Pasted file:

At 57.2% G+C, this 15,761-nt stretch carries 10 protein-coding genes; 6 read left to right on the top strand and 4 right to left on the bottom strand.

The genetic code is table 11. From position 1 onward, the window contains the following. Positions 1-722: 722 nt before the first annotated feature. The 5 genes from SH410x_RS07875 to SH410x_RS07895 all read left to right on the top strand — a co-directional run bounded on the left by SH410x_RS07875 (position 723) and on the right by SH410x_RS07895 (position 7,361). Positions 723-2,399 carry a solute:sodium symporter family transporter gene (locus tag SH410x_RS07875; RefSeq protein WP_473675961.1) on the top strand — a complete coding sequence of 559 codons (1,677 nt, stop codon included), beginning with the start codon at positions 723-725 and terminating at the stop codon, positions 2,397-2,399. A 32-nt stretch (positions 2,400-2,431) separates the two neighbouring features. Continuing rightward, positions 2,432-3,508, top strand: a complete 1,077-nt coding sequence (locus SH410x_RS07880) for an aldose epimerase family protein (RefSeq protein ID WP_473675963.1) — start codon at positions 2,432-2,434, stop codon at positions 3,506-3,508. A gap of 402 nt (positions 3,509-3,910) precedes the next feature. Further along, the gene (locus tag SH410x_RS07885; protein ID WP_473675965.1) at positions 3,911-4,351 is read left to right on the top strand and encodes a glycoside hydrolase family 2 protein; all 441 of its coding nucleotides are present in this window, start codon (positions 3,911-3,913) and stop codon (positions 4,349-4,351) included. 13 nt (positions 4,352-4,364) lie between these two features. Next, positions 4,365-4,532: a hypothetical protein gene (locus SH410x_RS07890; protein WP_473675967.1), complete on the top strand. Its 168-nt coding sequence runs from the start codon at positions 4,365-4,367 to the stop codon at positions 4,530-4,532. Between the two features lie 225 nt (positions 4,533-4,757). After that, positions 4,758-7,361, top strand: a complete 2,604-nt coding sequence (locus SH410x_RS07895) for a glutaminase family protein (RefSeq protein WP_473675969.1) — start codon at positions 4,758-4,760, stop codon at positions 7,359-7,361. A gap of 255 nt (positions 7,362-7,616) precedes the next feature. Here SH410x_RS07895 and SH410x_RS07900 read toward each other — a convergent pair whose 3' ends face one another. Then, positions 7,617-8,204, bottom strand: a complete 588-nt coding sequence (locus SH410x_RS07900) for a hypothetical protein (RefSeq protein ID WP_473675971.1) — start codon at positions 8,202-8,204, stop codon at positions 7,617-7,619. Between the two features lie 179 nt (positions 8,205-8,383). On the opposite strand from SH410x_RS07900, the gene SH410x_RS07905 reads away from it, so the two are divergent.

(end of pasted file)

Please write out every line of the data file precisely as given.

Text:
At 57.2% G+C, this 15,761-nt stretch carries 10 protein-coding genes; 6 read left to right on the top strand and 4 right to left on the bottom strand.

The genetic code is table 11. From position 1 onward, the window contains the following. Positions 1-722: 722 nt before the first annotated feature. The 5 genes from SH410x_RS07875 to SH410x_RS07895 all read left to right on the top strand — a co-directional run bounded on the left by SH410x_RS07875 (position 723) and on the right by SH410x_RS07895 (position 7,361). Positions 723-2,399 carry a solute:sodium symporter family transporter gene (locus tag SH410x_RS07875; RefSeq protein WP_473675961.1) on the top strand — a complete coding sequence of 559 codons (1,677 nt, stop codon included), beginning with the start codon at positions 723-725 and terminating at the stop codon, positions 2,397-2,399. A 32-nt stretch (positions 2,400-2,431) separates the two neighbouring features. Continuing rightward, positions 2,432-3,508, top strand: a complete 1,077-nt coding sequence (locus SH410x_RS07880) for an aldose epimerase family protein (RefSeq protein ID WP_473675963.1) — start codon at positions 2,432-2,434, stop codon at positions 3,506-3,508. A gap of 402 nt (positions 3,509-3,910) precedes the next feature. Further along, the gene (locus tag SH410x_RS07885; protein ID WP_473675965.1) at positions 3,911-4,351 is read left to right on the top strand and encodes a glycoside hydrolase family 2 protein; all 441 of its coding nucleotides are present in this window, start codon (positions 3,911-3,913) and stop codon (positions 4,349-4,351) included. 13 nt (positions 4,352-4,364) lie between these two features. Next, positions 4,365-4,532: a hypothetical protein gene (locus SH410x_RS07890; protein WP_473675967.1), complete on the top strand. Its 168-nt coding sequence runs from the start codon at positions 4,365-4,367 to the stop codon at positions 4,530-4,532. Between the two features lie 225 nt (positions 4,533-4,757). After that, positions 4,758-7,361, top strand: a complete 2,604-nt coding sequence (locus SH410x_RS07895) for a glutaminase family protein (RefSeq protein WP_473675969.1) — start codon at positions 4,758-4,760, stop codon at positions 7,359-7,361. A gap of 255 nt (positions 7,362-7,616) precedes the next feature. Here SH410x_RS07895 and SH410x_RS07900 read toward each other — a convergent pair whose 3' ends face one another. Then, positions 7,617-8,204, bottom strand: a complete 588-nt coding sequence (locus SH410x_RS07900) for a hypothetical protein (RefSeq protein ID WP_473675971.1) — start codon at positions 8,202-8,204, stop codon at positions 7,617-7,619. Between the two features lie 179 nt (positions 8,205-8,383). On the opposite strand from SH410x_RS07900, the gene SH410x_RS07905 reads away from it, so the two are divergent.